While R^{2} may intuitively seem like a simple way to measure of the goodness-of-fit of a model, it is not the appropriate tool for the job. It is true that many well-fit models have a high R^{2} value, while many a poorly fit model will have a low R^{2}, but this is coincidence. R^{2} does not measure the shape of a dataset, which is the most important factor when determining goodness of fit. It is easy to concoct well-fitted models with low R^{2} values, as well as poorly fitted models with a high R^{2}. To use R^{2} as a metric for goodness-of-fit, therefore, is to not only risk unnecessary failures of perfectly good datasets, but also—and more concerningly—flawed datasets slipping through the cracks.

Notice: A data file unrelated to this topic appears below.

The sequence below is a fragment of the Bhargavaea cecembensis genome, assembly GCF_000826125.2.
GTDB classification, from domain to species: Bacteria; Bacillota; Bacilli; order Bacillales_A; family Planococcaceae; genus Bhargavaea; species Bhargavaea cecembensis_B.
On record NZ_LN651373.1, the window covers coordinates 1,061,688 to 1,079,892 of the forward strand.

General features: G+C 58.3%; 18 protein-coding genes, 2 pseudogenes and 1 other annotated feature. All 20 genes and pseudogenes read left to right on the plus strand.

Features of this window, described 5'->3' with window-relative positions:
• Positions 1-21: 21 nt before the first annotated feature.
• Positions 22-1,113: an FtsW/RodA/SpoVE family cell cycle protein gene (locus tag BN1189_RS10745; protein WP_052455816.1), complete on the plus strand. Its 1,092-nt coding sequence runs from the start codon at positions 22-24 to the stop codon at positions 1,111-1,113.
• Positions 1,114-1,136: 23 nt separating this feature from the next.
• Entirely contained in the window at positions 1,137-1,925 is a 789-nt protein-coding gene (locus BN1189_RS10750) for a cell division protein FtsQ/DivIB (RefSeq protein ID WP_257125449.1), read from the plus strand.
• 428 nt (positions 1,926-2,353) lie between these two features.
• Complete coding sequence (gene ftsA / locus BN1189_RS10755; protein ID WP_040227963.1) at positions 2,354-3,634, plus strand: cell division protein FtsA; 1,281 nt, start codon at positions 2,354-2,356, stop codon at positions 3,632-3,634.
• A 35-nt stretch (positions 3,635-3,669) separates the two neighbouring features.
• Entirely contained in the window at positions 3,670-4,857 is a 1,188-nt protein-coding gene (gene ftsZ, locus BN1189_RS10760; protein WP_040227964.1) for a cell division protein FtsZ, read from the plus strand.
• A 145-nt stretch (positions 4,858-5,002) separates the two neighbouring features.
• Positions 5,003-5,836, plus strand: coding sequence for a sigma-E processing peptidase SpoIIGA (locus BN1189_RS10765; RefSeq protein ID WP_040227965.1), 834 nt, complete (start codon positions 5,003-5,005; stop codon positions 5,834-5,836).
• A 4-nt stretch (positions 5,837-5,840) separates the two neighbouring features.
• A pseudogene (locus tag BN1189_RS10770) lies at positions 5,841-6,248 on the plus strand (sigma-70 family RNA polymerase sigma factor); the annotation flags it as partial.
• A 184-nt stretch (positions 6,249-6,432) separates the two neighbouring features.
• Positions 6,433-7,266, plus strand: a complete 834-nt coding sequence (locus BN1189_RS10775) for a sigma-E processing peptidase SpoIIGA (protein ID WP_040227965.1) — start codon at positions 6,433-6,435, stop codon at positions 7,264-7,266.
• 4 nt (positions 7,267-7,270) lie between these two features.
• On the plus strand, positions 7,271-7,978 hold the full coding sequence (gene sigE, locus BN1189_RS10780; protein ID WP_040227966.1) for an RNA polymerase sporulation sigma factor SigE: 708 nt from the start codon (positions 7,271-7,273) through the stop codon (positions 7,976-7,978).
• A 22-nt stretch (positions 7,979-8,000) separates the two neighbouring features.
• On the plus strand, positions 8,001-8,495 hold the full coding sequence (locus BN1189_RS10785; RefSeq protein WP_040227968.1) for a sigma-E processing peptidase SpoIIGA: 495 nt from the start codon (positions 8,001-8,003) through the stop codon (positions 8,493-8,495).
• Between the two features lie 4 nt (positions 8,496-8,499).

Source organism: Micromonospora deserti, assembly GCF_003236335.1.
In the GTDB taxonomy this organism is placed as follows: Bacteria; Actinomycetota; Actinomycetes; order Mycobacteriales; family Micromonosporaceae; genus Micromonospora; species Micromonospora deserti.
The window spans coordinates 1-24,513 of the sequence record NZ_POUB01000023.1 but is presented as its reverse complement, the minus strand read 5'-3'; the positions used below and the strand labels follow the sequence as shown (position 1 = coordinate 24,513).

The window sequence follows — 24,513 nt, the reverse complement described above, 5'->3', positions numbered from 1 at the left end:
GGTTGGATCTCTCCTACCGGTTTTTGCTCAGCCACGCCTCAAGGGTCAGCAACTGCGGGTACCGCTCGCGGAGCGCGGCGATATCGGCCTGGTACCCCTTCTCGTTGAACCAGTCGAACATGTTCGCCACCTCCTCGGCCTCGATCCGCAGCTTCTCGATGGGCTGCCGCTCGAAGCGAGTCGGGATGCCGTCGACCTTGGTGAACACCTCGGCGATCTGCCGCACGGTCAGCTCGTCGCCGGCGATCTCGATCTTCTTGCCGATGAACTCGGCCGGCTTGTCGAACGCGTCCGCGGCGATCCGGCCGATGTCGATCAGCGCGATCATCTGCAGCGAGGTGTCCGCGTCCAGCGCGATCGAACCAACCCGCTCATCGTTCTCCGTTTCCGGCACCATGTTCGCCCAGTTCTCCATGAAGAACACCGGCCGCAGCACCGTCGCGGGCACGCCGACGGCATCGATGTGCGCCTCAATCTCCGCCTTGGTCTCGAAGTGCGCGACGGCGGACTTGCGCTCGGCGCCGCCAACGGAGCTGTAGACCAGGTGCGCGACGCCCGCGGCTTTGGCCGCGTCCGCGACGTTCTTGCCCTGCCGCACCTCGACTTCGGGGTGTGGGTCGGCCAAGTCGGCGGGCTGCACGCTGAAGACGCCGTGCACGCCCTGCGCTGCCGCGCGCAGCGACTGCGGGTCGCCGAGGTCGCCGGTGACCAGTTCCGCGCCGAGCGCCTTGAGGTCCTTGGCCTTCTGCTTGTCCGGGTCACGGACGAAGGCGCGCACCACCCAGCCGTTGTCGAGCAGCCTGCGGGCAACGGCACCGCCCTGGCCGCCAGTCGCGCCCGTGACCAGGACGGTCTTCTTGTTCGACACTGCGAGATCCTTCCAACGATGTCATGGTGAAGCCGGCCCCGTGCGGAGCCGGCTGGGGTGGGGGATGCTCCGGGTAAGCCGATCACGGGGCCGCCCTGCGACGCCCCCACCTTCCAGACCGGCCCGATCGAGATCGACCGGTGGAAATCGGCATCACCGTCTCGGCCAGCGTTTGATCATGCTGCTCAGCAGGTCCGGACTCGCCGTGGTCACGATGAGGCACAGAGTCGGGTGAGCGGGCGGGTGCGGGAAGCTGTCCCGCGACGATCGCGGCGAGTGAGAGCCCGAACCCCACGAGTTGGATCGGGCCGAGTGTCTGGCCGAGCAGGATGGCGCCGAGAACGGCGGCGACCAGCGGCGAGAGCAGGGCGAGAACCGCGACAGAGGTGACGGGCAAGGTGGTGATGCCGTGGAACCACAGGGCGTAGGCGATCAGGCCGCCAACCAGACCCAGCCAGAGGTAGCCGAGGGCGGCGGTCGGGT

We hope that this blog has helped you to understand the problems of R^{2}. Choosing the best suitability criteria for your assay is not simple, and it is easy to end up with criteria that fail to perform as you expect, particularly when used in combination. Quantics is always happy to discuss system and sample suitability criteria choice, and this can usually be achieved with an analysis of development data. Doing this* before* it is all set in stone in commercial is a good idea!